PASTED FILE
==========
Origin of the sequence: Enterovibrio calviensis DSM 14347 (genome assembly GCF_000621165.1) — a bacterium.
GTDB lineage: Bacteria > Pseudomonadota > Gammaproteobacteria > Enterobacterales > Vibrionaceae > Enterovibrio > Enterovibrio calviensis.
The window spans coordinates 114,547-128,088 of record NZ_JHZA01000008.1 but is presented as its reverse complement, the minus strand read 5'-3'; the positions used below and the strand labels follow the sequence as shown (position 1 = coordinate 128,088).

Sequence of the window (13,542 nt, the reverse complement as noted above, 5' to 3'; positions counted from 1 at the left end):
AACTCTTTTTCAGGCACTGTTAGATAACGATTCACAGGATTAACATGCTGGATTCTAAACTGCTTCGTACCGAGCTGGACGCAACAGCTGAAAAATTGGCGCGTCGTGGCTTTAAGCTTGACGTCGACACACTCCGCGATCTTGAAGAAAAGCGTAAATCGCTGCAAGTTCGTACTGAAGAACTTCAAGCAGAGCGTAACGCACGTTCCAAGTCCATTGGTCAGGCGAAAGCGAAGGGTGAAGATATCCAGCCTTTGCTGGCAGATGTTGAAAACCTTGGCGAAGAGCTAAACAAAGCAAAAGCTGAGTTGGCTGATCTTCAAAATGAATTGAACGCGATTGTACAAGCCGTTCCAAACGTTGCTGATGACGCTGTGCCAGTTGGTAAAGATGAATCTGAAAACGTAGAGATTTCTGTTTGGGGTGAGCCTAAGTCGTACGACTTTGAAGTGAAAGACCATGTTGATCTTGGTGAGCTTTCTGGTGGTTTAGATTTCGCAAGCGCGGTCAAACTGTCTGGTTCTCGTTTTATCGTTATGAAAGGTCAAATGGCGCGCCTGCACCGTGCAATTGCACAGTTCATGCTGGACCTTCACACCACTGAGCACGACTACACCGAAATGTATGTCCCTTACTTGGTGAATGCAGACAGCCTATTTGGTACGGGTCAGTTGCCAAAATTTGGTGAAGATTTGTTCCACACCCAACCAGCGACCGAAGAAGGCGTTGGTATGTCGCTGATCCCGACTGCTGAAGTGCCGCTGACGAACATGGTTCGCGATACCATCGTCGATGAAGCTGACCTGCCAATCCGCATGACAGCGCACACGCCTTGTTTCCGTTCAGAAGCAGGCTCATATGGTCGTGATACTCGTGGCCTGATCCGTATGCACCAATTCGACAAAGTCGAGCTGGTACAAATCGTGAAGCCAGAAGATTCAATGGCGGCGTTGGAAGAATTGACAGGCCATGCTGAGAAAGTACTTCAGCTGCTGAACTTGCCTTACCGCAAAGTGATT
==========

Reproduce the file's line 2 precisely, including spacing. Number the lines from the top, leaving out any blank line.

GTDB lineage: Bacteria > Pseudomonadota > Gammaproteobacteria > Enterobacterales > Vibrionaceae > Enterovibrio > Enterovibrio calviensis.